September 8 marks International Literacy Day. Why the need for such a holiday? The United Nations Educational, Scientific and Cultural Organization (UNESCO) aim to, as noted on their website, “remind the public of the importance of literacy as a matter of dignity and human rights and to advance the literacy agenda toward a more literate and sustainable society.” To this day, 773 million adults around the world do not have basic literacy skills. With 2020’s celebration, UNESCO hopes to reflect and discuss innovative teaching methods in literacy programs in light of the Covid-19 pandemic.
Literacy can mean a lot of different things. It’s definitely not just about one’s skill in the English language. For parents who want their children to know a language as well as a native speaker, a 2018 study from the Massachusetts Institute of Technology found children should start learning that language by age 10. So, in light of the importance of literacy and incorporating our different cultures while raising our children, Culturas gathered a list of bilingual children’s books.
Bilingual stories to read with your kids
- Hindi is ranked the number four most spoken language with 260 million native speakers, who are mostly in India and Nepal. That doesn’t even include the 120 million in India who speak Hindi as a second language. In the United States, Hindi is the most popular Indian language. For families with kids who are learning to speak Hindi and English, there is “Meri Bindi.” Translating to “My Bindi,” Anu Anand’s children’s book follows the adventures of Noor and Neal, who journey along with tiger friend Moochhar Singh. The book illustrates different types of bindis and each line of text comes in Hindi and English, with an explanation of the Hindi pronunciation.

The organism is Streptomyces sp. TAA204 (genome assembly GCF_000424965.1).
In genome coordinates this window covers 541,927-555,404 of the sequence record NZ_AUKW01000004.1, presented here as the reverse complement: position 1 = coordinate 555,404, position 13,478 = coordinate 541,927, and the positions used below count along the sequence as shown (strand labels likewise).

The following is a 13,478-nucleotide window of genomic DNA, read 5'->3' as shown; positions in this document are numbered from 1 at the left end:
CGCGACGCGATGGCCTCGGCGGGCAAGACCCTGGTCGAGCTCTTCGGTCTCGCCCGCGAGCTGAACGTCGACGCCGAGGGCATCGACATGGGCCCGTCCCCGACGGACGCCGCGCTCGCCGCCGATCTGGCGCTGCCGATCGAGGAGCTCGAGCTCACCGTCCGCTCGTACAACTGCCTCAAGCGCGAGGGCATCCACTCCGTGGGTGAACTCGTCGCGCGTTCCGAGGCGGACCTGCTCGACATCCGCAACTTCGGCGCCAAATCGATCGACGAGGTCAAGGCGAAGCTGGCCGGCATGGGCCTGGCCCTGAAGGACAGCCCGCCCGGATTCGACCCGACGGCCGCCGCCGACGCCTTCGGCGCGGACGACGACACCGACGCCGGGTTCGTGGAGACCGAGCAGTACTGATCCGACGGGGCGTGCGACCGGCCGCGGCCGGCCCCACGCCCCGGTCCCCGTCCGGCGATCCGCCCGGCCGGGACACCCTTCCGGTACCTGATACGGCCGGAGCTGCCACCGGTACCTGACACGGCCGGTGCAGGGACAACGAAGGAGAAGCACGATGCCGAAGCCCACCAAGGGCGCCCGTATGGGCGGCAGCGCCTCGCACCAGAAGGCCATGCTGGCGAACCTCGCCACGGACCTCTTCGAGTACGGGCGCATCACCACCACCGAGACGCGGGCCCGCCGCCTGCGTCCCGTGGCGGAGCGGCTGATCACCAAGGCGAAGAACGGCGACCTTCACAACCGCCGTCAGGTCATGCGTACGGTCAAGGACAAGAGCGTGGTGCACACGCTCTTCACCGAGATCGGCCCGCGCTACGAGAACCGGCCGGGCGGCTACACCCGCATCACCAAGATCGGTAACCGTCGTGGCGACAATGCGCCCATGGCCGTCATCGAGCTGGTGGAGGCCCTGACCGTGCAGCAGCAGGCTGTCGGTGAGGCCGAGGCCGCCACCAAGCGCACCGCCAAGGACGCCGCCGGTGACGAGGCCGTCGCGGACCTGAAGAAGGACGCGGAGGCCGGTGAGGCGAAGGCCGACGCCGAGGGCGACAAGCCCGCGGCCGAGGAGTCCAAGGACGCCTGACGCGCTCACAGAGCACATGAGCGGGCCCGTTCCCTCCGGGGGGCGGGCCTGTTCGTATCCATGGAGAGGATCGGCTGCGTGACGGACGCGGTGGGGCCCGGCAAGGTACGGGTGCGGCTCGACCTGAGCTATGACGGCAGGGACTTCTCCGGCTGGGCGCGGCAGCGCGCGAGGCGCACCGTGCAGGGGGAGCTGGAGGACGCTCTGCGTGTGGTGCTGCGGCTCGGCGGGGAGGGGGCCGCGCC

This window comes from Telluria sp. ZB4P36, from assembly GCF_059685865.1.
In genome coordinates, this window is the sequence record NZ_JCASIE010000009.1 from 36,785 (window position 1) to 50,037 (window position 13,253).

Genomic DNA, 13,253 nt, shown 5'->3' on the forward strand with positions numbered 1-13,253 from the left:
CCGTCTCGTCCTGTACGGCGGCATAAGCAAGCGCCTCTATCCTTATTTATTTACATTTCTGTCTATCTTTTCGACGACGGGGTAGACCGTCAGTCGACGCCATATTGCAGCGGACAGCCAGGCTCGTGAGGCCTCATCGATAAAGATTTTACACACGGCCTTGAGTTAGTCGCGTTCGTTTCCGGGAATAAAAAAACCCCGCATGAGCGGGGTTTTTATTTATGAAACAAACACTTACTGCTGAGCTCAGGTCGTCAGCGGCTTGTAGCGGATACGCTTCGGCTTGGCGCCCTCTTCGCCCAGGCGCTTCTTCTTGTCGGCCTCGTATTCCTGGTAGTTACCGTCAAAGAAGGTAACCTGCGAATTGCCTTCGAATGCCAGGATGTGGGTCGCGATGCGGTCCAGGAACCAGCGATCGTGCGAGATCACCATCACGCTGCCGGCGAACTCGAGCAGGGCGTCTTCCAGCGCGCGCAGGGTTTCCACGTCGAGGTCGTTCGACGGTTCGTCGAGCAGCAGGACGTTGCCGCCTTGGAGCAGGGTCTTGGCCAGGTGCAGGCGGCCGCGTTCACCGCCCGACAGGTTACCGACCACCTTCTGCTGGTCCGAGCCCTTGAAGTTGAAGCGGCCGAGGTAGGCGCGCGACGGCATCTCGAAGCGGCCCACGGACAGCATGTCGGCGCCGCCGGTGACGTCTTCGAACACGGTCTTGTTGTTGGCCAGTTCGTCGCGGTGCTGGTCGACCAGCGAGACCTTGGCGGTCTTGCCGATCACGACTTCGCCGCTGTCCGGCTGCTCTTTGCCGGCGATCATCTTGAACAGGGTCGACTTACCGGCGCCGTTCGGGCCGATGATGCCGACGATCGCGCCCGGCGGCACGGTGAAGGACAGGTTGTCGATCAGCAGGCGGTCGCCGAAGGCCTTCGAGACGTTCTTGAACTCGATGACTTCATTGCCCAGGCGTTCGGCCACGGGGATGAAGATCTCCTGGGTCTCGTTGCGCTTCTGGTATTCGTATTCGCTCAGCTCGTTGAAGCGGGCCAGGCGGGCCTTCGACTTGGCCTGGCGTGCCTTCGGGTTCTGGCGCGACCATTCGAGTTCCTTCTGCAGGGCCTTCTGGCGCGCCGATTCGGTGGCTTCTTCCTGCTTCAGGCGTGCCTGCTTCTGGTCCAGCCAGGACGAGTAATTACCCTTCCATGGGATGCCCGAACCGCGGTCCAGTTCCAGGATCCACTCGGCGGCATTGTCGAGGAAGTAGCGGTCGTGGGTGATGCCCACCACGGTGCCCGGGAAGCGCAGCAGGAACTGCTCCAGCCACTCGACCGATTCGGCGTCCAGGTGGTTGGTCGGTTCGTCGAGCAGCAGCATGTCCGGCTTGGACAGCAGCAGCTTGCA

- Estimates show the U.S. will be the largest Spanish-speaking country by 2050. Currently, there are 399 million Spanish speakers around the world, making it a pretty important language. Sulma Arzu-Brown’s “No Pelo Malo” book collection promotes the importance of this. She notes on her website that knowing another language “will allow us to engage with one another.” What’s more, Arzu-Brown’s books open up a dialogue for girls at a young age to not feel overwhelmed by unreasonable Westernized beauty standards— that POC hair is beautiful.
- One interesting thing about language is how it evolves according to region, resulting in endless dialects and forms. Mandarin alone is spoken by 848 million people, which is under the umbrella of 1.2 billion native speakers of Chinese. “The Snake Goddess Colors the World” incorporates both Chinese and English, narrating a classic Chinese myth in the form of a children’s book. The tale paints a picture of snake goddess Nuwa’s determination to transform a colorless, gray place to a beautiful, vibrant world.
- Inspired by her Peruvian-American heritage, author Monica Brown had a mission to share Latino stories with kids. This goal led to “Waiting for the Biblioburro” a Spanish-English bilingual book for early elementary school kids. The story follows Luis Soriano Bohórquez, a teacher and librarian who travels around rural Colombia to share the magic of books.
- In Jane C. Thai’s “I Like Pickles,” readers can learn simple Mandarin phrases. The dual language story is about Bobby, who really likes pickles. By keeping the book uncomplicated, absorbing a new language can be less overwhelming. Plus, there aren’t too many stories that rejoice the greatness of pickles!